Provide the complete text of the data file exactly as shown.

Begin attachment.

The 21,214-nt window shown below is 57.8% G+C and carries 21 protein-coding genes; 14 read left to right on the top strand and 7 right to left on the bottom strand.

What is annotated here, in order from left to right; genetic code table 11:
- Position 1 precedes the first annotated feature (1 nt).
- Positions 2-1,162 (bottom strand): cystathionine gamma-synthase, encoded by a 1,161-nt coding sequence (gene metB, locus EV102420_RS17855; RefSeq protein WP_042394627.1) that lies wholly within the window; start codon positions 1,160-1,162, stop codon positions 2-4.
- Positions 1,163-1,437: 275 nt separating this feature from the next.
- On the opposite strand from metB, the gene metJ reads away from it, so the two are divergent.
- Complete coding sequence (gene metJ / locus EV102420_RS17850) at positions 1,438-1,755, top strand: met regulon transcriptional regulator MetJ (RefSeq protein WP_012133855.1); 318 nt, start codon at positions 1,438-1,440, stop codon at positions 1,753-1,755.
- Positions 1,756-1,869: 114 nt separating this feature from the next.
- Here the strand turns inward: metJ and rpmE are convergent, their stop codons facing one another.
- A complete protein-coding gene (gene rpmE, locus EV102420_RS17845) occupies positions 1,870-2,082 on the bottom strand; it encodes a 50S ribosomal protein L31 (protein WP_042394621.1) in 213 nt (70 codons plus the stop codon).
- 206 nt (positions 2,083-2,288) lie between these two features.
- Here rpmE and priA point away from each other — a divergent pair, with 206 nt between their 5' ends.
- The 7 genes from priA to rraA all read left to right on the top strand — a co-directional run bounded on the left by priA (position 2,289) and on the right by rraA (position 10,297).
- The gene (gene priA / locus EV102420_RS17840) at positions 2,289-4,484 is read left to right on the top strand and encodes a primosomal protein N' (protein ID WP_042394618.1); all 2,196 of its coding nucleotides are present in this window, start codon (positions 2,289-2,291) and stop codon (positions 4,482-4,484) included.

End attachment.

The 21,214-nt window shown below is 57.8% G+C and carries 21 protein-coding genes; 14 read left to right on the top strand and 7 right to left on the bottom strand.

What is annotated here, in order from left to right; genetic code table 11:
- Position 1 precedes the first annotated feature (1 nt).
- Positions 2-1,162 (bottom strand): cystathionine gamma-synthase, encoded by a 1,161-nt coding sequence (gene metB, locus EV102420_RS17855; RefSeq protein WP_042394627.1) that lies wholly within the window; start codon positions 1,160-1,162, stop codon positions 2-4.
- Positions 1,163-1,437: 275 nt separating this feature from the next.
- On the opposite strand from metB, the gene metJ reads away from it, so the two are divergent.
- Complete coding sequence (gene metJ / locus EV102420_RS17850) at positions 1,438-1,755, top strand: met regulon transcriptional regulator MetJ (RefSeq protein WP_012133855.1); 318 nt, start codon at positions 1,438-1,440, stop codon at positions 1,753-1,755.
- Positions 1,756-1,869: 114 nt separating this feature from the next.
- Here the strand turns inward: metJ and rpmE are convergent, their stop codons facing one another.
- A complete protein-coding gene (gene rpmE, locus EV102420_RS17845) occupies positions 1,870-2,082 on the bottom strand; it encodes a 50S ribosomal protein L31 (protein WP_042394621.1) in 213 nt (70 codons plus the stop codon).
- 206 nt (positions 2,083-2,288) lie between these two features.
- Here rpmE and priA point away from each other — a divergent pair, with 206 nt between their 5' ends.
- The 7 genes from priA to rraA all read left to right on the top strand — a co-directional run bounded on the left by priA (position 2,289) and on the right by rraA (position 10,297).
- The gene (gene priA / locus EV102420_RS17840) at positions 2,289-4,484 is read left to right on the top strand and encodes a primosomal protein N' (protein ID WP_042394618.1); all 2,196 of its coding nucleotides are present in this window, start codon (positions 2,289-2,291) and stop codon (positions 4,482-4,484) included.